Putting on a urine bag is a skill just like any other nursing task. We need to ensure that staff are trained well in order to make sure the urine bag is best placed to catch urine. Common mistakes include being placed too low or too high, or wrong way roundPatient factors can include the amount of sweat, skin temperature or amount of distress during and post-application. Thirdly there’s the anatomical reasons, namely that it’s easier to apply a urine bag on males. Anecdotally I’ve found there’s a much higher failure rate on females, due to the needing to correctly secure on the labia. On males, the bag can fully enclose the scrotum and penis.

Other collection methods

There are other ways to collect urine samples in the infant, but they can come with more staff time, distress, risk of infection and cost. One method would be a simple catheter inserted, which is fine if there’s someone who feels confident in doing them. But they come with a risk of iatrogenic infection and the process is upsetting to the patient and sometimes family. There is a lower risk of contamination compared to urine bags, of 14.3% (Tosif, Baker, Oakley, Donath & Babl, 2012).

The other slightly more evasive method would be the suprapubic aspirate. Put simply, this involves inserting a needle into the child’s bladder and pulling out some urine. This might be a slightly harder sell to parents, requires a confident and competent practitioner and ideally the availability of ultrasound. The rate of contamination in the study cited above was 9.1% (Tosif, Baker, Oakley, Donath & Babl, 2012). This was the lowest prevalence found, but we need to weight up the risks and benefits of undertaking such a procedure.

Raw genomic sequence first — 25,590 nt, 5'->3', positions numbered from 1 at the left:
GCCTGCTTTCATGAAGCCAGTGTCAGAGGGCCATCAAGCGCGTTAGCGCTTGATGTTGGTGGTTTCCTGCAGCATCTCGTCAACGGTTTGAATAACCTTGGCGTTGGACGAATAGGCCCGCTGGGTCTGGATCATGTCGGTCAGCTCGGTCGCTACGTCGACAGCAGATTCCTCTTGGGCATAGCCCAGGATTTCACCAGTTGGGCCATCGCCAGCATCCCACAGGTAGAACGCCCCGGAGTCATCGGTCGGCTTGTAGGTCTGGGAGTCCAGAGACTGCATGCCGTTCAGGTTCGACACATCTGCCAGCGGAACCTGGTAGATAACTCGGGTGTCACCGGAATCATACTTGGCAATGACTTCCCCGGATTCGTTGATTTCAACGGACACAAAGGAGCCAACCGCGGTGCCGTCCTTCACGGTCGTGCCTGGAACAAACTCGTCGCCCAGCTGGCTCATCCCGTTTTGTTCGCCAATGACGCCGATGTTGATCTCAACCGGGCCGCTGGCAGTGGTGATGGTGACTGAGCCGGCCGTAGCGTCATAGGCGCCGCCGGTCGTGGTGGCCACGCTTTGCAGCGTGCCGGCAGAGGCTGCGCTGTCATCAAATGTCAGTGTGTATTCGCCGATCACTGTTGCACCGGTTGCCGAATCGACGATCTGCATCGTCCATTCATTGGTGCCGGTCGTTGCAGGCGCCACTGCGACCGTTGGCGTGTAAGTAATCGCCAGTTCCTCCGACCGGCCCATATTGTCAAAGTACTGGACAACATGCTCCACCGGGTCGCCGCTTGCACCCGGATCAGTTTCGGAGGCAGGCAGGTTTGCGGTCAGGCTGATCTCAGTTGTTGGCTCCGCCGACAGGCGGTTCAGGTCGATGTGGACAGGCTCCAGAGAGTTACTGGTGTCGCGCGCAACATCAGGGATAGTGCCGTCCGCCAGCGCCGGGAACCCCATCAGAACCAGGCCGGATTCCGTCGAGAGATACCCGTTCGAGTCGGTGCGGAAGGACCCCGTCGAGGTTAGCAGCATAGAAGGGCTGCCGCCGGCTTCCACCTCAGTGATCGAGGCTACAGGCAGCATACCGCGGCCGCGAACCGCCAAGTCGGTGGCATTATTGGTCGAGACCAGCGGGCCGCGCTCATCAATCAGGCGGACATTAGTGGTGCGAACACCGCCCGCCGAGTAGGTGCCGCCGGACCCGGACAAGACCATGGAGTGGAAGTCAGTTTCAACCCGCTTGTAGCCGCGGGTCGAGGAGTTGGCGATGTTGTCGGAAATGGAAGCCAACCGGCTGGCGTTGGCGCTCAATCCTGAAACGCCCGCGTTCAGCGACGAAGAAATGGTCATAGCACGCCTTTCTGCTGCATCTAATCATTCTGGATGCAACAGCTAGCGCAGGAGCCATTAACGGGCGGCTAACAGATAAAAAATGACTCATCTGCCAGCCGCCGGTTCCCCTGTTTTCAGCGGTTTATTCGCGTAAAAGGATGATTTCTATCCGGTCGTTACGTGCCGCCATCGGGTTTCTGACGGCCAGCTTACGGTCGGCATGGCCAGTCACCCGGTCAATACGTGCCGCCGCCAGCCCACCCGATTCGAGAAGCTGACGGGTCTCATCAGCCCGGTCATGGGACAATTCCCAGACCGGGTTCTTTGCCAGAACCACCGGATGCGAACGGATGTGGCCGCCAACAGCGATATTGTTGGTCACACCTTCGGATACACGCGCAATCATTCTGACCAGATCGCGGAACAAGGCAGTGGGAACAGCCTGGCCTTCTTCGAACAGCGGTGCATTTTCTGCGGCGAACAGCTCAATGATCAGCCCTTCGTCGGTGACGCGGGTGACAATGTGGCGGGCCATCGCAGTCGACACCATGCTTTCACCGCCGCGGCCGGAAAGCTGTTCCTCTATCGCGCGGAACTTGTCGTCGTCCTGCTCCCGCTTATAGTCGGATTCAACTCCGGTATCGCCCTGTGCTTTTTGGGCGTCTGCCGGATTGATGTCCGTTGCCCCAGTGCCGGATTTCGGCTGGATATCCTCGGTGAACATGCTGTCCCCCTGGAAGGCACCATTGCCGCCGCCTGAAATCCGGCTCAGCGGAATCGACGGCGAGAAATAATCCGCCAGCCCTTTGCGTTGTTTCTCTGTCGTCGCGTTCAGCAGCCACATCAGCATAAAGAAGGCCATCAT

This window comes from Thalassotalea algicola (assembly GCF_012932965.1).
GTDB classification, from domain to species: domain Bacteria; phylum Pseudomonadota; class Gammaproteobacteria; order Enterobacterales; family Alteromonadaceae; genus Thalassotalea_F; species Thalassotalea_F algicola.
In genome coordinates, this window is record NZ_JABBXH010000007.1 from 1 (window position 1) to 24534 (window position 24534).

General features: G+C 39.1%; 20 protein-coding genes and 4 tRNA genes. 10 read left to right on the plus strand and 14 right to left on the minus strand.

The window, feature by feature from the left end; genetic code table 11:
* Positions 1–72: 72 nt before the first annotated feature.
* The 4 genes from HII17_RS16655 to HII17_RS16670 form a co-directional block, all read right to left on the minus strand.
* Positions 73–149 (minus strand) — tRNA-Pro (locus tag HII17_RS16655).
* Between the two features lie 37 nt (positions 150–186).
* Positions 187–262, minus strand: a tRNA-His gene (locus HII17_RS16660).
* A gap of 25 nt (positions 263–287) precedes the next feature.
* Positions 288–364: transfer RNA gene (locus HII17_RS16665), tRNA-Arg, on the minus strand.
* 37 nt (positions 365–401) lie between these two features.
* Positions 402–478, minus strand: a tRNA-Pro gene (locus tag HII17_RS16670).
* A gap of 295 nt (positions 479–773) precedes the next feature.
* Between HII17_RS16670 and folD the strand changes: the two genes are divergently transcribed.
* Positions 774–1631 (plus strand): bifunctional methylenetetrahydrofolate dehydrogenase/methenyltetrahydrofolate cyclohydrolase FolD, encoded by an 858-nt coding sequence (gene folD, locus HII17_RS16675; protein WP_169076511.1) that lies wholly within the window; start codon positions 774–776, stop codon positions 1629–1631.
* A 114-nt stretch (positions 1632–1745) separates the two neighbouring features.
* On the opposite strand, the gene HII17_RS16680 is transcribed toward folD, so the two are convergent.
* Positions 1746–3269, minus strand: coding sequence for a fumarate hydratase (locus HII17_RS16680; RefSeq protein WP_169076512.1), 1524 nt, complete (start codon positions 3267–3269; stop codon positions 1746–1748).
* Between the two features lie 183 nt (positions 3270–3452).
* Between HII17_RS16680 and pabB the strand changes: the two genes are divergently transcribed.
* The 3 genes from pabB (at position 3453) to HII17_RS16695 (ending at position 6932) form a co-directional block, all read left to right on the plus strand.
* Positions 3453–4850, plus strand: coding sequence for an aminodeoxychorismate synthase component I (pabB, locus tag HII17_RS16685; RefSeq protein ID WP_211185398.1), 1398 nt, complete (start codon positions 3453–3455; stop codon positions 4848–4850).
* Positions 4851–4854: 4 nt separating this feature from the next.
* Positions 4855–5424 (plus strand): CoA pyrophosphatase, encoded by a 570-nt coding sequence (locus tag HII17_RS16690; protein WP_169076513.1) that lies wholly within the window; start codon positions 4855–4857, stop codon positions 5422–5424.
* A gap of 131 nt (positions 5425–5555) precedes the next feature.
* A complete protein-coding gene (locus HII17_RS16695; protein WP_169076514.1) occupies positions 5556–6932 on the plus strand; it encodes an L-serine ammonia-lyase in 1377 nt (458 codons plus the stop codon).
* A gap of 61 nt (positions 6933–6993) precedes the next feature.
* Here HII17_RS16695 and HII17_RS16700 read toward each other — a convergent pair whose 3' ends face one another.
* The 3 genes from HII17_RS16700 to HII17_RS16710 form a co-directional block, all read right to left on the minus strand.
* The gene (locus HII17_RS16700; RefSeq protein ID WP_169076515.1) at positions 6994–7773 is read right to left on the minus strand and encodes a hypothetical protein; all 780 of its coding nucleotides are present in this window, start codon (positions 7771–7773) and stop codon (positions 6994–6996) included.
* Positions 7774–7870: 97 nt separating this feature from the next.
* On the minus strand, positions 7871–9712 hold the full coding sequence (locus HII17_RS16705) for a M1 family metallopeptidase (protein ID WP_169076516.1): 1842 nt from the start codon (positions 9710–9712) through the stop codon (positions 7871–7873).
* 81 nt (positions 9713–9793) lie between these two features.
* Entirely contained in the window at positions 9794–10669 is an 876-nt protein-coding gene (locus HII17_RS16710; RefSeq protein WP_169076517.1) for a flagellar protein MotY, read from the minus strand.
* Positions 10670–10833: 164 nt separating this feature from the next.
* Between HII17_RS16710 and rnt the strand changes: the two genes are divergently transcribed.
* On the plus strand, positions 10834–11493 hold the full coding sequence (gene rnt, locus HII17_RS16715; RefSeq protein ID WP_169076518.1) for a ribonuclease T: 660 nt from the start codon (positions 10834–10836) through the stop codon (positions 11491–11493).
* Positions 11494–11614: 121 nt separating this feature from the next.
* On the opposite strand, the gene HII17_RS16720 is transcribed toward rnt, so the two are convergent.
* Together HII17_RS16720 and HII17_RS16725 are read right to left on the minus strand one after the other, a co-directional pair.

The research

The Fernández et al method involved two medical or nursing staff to obtain a sample. One to hold up the infant under the axilla, with legs dangling and one to capture the urine in the specimen cup. Their first step is to provide analgesia in the form of sucrose syrup or feeding. Then followed by tapping the suprapubic area for 30 seconds at a rate of 100bpm. For reference, the Australian Resus council recommends CPR is done at 100-120bmp, so think along those lines. Then massage the lower back in a circular motion at the paravertebral zone. In their study the mean time to produce urine was under one minute, which is quite impressive.

The RCH guidelines to non-evasive clean-catch urine collection are slightly different to the one by Fernández et al. In the RCH parent guideline, from the diagram it looks like you lie the infant on their back while you either 1. Just wait for a wee. Or 2. Try the trick with rubbing gauze soaked in cool water over the lower abdomen. With method number one you could be waiting a long time and risk the aforementioned wee-tsunami described above. This would have the advantage of not requiring two people to assist and distress to the infant of someone holding them upright. The RCH site states however, that even clean-catch can have a contamination rate of 25%, which is still significant, but far less than the 50% they state can occur with urine bag collection. 

Why this works:

For this let’s look back at some pathophysiology.

In adults, micturition is caused by a feedback loop, as the bladder fills with urine the bladder stretches. It is this stretch that causes the signals to the brain to create the feeling of needing to urinate. From there generally, we are able to choose at a convenient time to pass urine (in the case of nurses, we often hold on a bit longer than we should). However, in infants under two years of age, full bladder control by voluntary urination is not possible. One of the nerves responsible for bladder control, the pudendal nerve, responds involuntarily to an increase in abdominal pressure or bladder stimulation.

The development of urinary control does not usually occur till over 2-3 years of age (Tran et al., 2016). After that age, developmental and neurological changes occur which allow children to learn the process of being continent. Therefore, making it much easier to capture the elusive urine sample.

What are your thoughts? Have you tried this technique? When it comes to it, I always forget to try it out, but I’m trying to find an opportunity to try.